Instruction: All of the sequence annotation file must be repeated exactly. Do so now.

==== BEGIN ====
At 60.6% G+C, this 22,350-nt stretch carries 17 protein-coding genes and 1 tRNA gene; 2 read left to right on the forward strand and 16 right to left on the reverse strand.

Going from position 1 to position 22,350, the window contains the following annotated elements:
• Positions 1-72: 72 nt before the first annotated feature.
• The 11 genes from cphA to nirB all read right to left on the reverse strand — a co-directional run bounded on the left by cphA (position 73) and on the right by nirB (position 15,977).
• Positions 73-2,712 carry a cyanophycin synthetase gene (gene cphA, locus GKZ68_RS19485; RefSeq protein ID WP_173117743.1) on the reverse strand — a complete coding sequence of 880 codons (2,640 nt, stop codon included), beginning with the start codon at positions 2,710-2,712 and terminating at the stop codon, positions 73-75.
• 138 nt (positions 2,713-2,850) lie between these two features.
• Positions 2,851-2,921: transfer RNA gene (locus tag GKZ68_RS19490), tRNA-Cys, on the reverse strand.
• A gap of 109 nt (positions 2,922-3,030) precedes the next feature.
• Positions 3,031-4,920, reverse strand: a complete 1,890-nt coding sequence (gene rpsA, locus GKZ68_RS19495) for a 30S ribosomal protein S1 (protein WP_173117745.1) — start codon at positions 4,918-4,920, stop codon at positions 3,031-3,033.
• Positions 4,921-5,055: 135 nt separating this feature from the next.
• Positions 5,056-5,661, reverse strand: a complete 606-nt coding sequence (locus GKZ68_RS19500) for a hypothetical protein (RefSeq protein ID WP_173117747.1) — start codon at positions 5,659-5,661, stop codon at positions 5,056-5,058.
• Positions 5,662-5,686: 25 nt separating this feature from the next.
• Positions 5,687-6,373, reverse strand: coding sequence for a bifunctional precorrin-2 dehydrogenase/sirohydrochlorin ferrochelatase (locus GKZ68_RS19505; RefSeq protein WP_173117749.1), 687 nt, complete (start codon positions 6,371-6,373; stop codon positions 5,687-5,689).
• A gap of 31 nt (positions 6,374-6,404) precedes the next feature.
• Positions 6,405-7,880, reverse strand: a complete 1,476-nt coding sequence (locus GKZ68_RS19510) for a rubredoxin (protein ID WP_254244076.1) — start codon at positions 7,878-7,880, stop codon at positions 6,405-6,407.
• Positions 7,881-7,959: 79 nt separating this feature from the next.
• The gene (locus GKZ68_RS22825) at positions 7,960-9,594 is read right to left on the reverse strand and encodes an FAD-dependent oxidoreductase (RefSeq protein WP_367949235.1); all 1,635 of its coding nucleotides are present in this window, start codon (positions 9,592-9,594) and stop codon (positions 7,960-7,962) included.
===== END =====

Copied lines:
At 60.6% G+C, this 22,350-nt stretch carries 17 protein-coding genes and 1 tRNA gene; 2 read left to right on the forward strand and 16 right to left on the reverse strand.

Going from position 1 to position 22,350, the window contains the following annotated elements:
• Positions 1-72: 72 nt before the first annotated feature.
• The 11 genes from cphA to nirB all read right to left on the reverse strand — a co-directional run bounded on the left by cphA (position 73) and on the right by nirB (position 15,977).
• Positions 73-2,712 carry a cyanophycin synthetase gene (gene cphA, locus GKZ68_RS19485; RefSeq protein ID WP_173117743.1) on the reverse strand — a complete coding sequence of 880 codons (2,640 nt, stop codon included), beginning with the start codon at positions 2,710-2,712 and terminating at the stop codon, positions 73-75.
• 138 nt (positions 2,713-2,850) lie between these two features.
• Positions 2,851-2,921: transfer RNA gene (locus tag GKZ68_RS19490), tRNA-Cys, on the reverse strand.
• A gap of 109 nt (positions 2,922-3,030) precedes the next feature.
• Positions 3,031-4,920, reverse strand: a complete 1,890-nt coding sequence (gene rpsA, locus GKZ68_RS19495) for a 30S ribosomal protein S1 (protein WP_173117745.1) — start codon at positions 4,918-4,920, stop codon at positions 3,031-3,033.
• Positions 4,921-5,055: 135 nt separating this feature from the next.
• Positions 5,056-5,661, reverse strand: a complete 606-nt coding sequence (locus GKZ68_RS19500) for a hypothetical protein (RefSeq protein ID WP_173117747.1) — start codon at positions 5,659-5,661, stop codon at positions 5,056-5,058.
• Positions 5,662-5,686: 25 nt separating this feature from the next.
• Positions 5,687-6,373, reverse strand: coding sequence for a bifunctional precorrin-2 dehydrogenase/sirohydrochlorin ferrochelatase (locus GKZ68_RS19505; RefSeq protein WP_173117749.1), 687 nt, complete (start codon positions 6,371-6,373; stop codon positions 5,687-5,689).
• A gap of 31 nt (positions 6,374-6,404) precedes the next feature.
• Positions 6,405-7,880, reverse strand: a complete 1,476-nt coding sequence (locus GKZ68_RS19510) for a rubredoxin (protein ID WP_254244076.1) — start codon at positions 7,878-7,880, stop codon at positions 6,405-6,407.
• Positions 7,881-7,959: 79 nt separating this feature from the next.
• The gene (locus GKZ68_RS22825) at positions 7,960-9,594 is read right to left on the reverse strand and encodes an FAD-dependent oxidoreductase (RefSeq protein WP_367949235.1); all 1,635 of its coding nucleotides are present in this window, start codon (positions 9,592-9,594) and stop codon (positions 7,960-7,962) included.